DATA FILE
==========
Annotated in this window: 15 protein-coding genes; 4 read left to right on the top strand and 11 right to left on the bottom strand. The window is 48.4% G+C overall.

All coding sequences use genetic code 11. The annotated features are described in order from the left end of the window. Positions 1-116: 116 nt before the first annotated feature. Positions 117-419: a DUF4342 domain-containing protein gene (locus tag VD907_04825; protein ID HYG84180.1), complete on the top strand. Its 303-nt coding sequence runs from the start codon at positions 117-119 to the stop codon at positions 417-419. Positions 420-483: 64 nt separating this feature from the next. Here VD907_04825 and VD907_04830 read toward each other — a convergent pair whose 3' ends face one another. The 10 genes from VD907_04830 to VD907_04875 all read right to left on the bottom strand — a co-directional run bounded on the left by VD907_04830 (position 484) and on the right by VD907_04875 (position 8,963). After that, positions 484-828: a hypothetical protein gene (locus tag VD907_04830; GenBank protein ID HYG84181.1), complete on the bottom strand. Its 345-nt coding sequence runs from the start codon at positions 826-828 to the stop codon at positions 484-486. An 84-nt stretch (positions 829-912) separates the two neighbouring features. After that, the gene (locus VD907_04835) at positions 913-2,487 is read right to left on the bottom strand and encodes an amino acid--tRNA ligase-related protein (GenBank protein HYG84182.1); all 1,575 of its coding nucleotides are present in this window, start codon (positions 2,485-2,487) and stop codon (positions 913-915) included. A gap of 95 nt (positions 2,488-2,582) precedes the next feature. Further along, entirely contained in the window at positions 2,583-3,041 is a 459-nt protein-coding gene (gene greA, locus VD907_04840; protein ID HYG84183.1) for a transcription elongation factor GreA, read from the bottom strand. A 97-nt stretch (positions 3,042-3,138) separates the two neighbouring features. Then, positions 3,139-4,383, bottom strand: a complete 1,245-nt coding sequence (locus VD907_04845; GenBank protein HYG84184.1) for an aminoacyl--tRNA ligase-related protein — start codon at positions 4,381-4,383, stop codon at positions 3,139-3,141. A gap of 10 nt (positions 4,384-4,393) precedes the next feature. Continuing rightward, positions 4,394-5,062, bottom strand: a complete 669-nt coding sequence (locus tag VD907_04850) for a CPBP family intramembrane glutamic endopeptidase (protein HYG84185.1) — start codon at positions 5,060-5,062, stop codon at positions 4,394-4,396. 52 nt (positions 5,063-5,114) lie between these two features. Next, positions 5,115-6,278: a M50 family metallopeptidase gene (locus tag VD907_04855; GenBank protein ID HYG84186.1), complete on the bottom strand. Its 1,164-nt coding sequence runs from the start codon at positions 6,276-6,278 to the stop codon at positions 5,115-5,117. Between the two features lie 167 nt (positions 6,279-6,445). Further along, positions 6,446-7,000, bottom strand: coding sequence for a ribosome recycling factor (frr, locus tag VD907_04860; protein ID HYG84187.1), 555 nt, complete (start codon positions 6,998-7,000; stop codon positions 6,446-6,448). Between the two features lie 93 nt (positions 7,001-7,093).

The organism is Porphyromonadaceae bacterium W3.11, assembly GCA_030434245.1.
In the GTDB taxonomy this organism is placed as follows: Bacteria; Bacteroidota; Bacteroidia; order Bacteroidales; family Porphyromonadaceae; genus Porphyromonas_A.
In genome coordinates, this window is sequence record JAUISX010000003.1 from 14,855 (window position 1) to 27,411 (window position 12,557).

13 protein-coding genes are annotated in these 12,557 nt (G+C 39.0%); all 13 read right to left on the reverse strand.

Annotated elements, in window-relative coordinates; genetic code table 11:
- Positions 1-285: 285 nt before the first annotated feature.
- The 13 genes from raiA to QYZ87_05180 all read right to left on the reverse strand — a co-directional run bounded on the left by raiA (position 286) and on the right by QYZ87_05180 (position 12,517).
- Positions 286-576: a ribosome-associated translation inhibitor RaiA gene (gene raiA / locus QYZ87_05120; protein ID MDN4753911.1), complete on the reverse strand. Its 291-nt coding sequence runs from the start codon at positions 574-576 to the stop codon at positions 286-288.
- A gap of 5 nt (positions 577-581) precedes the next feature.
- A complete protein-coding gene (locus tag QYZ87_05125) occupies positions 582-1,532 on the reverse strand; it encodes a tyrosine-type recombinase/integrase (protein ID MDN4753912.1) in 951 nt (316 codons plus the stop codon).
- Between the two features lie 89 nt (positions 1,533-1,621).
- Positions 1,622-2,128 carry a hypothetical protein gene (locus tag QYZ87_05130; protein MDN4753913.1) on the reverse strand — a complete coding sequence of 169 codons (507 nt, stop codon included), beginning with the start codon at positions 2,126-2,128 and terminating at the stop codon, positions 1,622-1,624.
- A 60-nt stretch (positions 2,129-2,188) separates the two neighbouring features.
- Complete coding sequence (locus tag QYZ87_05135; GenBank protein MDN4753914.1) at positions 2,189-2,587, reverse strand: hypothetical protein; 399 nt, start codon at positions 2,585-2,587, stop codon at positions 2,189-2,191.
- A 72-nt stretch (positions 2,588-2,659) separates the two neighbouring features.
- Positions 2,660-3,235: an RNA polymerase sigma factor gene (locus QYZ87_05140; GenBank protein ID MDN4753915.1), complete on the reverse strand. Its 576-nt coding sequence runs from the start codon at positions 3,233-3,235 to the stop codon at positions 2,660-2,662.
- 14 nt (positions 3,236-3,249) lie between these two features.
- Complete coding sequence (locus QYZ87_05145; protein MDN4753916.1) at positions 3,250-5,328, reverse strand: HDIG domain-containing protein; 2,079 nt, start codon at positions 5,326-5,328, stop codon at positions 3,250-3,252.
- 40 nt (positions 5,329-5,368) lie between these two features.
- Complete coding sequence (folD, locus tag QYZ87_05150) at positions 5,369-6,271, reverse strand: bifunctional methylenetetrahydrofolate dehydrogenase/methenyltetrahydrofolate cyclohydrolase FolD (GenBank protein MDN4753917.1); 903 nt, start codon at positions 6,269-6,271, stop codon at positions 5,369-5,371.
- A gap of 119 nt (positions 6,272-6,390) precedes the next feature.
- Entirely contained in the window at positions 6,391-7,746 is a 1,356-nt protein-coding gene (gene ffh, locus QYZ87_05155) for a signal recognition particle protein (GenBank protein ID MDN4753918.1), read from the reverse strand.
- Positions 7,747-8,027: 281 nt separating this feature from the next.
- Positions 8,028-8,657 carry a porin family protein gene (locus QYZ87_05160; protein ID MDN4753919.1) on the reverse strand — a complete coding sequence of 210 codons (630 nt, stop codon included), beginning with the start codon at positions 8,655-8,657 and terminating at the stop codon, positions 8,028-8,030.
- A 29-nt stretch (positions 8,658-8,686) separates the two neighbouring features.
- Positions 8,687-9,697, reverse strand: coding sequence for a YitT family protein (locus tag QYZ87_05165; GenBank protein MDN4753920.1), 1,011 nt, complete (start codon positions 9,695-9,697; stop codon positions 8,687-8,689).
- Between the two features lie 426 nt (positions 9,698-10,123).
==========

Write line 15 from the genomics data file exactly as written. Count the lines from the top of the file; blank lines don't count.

- A 60-nt stretch (positions 2,129-2,188) separates the two neighbouring features.